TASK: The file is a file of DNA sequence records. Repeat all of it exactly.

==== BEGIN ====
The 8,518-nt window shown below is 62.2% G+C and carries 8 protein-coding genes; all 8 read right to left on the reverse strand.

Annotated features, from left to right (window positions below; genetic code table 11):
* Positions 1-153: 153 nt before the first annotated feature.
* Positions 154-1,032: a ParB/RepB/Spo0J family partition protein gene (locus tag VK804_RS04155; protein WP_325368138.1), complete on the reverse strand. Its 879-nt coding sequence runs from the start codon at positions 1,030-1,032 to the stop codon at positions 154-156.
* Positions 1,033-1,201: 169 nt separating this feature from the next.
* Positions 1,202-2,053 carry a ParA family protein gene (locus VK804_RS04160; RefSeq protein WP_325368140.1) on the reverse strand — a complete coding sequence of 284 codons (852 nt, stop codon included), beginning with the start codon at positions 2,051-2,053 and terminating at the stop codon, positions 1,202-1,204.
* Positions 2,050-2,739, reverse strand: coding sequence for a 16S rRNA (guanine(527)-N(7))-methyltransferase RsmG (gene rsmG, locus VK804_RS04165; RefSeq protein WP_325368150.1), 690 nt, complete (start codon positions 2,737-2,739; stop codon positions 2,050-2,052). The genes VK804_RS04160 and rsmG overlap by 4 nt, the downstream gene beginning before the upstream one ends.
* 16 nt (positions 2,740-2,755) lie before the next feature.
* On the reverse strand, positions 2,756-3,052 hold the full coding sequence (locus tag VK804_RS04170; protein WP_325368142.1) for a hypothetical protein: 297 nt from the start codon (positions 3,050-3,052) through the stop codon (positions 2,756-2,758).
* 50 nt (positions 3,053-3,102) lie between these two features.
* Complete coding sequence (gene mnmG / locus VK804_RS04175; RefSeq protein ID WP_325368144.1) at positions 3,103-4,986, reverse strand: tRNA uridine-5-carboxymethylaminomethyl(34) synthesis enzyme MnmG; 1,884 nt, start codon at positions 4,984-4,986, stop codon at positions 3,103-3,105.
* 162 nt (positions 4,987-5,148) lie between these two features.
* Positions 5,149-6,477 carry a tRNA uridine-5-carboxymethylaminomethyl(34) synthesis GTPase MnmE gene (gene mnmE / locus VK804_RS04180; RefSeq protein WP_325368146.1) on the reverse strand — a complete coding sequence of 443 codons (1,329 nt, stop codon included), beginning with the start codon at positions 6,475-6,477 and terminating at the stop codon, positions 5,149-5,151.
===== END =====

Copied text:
The 8,518-nt window shown below is 62.2% G+C and carries 8 protein-coding genes; all 8 read right to left on the reverse strand.

Annotated features, from left to right (window positions below; genetic code table 11):
* Positions 1-153: 153 nt before the first annotated feature.
* Positions 154-1,032: a ParB/RepB/Spo0J family partition protein gene (locus tag VK804_RS04155; protein WP_325368138.1), complete on the reverse strand. Its 879-nt coding sequence runs from the start codon at positions 1,030-1,032 to the stop codon at positions 154-156.
* Positions 1,033-1,201: 169 nt separating this feature from the next.
* Positions 1,202-2,053 carry a ParA family protein gene (locus VK804_RS04160; RefSeq protein WP_325368140.1) on the reverse strand — a complete coding sequence of 284 codons (852 nt, stop codon included), beginning with the start codon at positions 2,051-2,053 and terminating at the stop codon, positions 1,202-1,204.
* Positions 2,050-2,739, reverse strand: coding sequence for a 16S rRNA (guanine(527)-N(7))-methyltransferase RsmG (gene rsmG, locus VK804_RS04165; RefSeq protein WP_325368150.1), 690 nt, complete (start codon positions 2,737-2,739; stop codon positions 2,050-2,052). The genes VK804_RS04160 and rsmG overlap by 4 nt, the downstream gene beginning before the upstream one ends.
* 16 nt (positions 2,740-2,755) lie before the next feature.
* On the reverse strand, positions 2,756-3,052 hold the full coding sequence (locus tag VK804_RS04170; protein WP_325368142.1) for a hypothetical protein: 297 nt from the start codon (positions 3,050-3,052) through the stop codon (positions 2,756-2,758).
* 50 nt (positions 3,053-3,102) lie between these two features.
* Complete coding sequence (gene mnmG / locus VK804_RS04175; RefSeq protein ID WP_325368144.1) at positions 3,103-4,986, reverse strand: tRNA uridine-5-carboxymethylaminomethyl(34) synthesis enzyme MnmG; 1,884 nt, start codon at positions 4,984-4,986, stop codon at positions 3,103-3,105.
* 162 nt (positions 4,987-5,148) lie between these two features.
* Positions 5,149-6,477 carry a tRNA uridine-5-carboxymethylaminomethyl(34) synthesis GTPase MnmE gene (gene mnmE / locus VK804_RS04180; RefSeq protein WP_325368146.1) on the reverse strand — a complete coding sequence of 443 codons (1,329 nt, stop codon included), beginning with the start codon at positions 6,475-6,477 and terminating at the stop codon, positions 5,149-5,151.